Science Fair Project Encyclopedia
Born Jean Margaret Wemyss in Neepawa , Manitoba, Laurence was the daughter of solicitor Robert Wemyss and Verna Simpson Wemyss. Verna died when Laurence was four and Margaret Simpson, maternal aunt, came to take care of the family. A year later, Simpson married Robert Wemyss and, in 1933, gave birth to son Robert. In 1935, Robert Wemyss Sr. died of pneumonia.
In 1944, Laurence attended Winnipeg's United College on scholarship, pursuing an honours English degree. She wrote for the student newspaper and became involved with the "Old Left" socialist reform group. She graduated in 1947, working a reporter for the Winnipeg Citizen , where she wrote book reviews, a daily radio column and covered labour issues.
Following her graduation from United College, she married John Fergus Laurence, an engineer. His job took them to England (1949), the then-British protectorate of Somaliland (1950–1952) and Ghana (1952–1957), and Laurence's great admiration for Africa and the African peoples can be seen in her writing.
In 1952, Laurence gave birth to daughter Jocelyn during a leave in England. Son David was born in 1955 in Gold Coast. The family left the Gold Coast just before it gained independence as Ghana in 1957, moving to Vancouver, British Columbia, where they stayed for five years.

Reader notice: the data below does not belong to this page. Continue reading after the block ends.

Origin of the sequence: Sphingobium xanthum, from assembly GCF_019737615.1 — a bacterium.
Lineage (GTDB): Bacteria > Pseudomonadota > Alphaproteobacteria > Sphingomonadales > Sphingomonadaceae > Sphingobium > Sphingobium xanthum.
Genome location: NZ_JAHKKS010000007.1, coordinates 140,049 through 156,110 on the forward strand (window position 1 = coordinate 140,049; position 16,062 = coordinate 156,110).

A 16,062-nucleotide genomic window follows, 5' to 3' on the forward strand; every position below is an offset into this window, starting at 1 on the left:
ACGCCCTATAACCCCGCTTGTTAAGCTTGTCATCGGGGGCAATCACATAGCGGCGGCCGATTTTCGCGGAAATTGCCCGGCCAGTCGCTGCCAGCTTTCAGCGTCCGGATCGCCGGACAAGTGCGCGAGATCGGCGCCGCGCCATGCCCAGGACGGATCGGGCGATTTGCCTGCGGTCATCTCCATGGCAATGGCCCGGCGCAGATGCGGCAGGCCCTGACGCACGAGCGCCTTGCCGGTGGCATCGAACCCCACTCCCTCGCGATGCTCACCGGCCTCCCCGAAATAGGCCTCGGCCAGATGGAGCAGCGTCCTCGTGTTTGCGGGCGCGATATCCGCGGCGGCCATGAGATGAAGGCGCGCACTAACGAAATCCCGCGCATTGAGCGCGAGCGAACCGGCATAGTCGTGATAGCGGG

In 1962, she separated from her husband and moved to London, England for a year. She then moved to Elm Cottage, staying there for more than 10 years, although she visited Canada often. Her divorce became final in 1969. That year, she became writer in residence at the University of Toronto. A few years later, she moved to Lakefield, Ontario. She also bought a cabin on the Otonabee River near Peterborough, where she wrote The Diviners during the summers of 1971 to 1973.
Laurence's first novel, This Side Jordan (1960), set in the Gold Coast prior to Ghana's independence, received critical acclaim. She followed it up with several other works dealing with life in West Africa, both from a Western and an African viewpoint. Her second and subsequent novels shifted location to Canada. In 1967 she won the Governor-General's Award for her novel A Jest of God (1966). In 1972 Laurence was made a Companion of the Order of Canada.
- A Tree for Poverty (1954) is an anthology of Somali poetry and folk stories
- This Side Jordan (1960)
- The Tomorrow-Tamer (1963) is a collection of ten short stories set in West Africa
- The Prophet's Camel Bell (1963) is a non-fiction account of Laurence's life in Somaliland
- The Stone Angel (1964) is set in Manawaka, Ontario. ISBN 0226469360
- A Jest of God (1966) was also set in Manawaka. It won the Governor-General's Award in 1967. The book was made into the 1968 movie Rachel, Rachel, starring Joanne Woodward.
- The Fire-Dwellers (1969)
- Long Drums and Cannons: Nigerian Dramatists and Novelists 1952-1966 (1968)
- A Bird in the House (1970) is another collection of short stories
- Jason's Quest (1970)
- The Diviners (1974)
- Heart of a Stranger (1976)
- The Olden Days Coat (1979)
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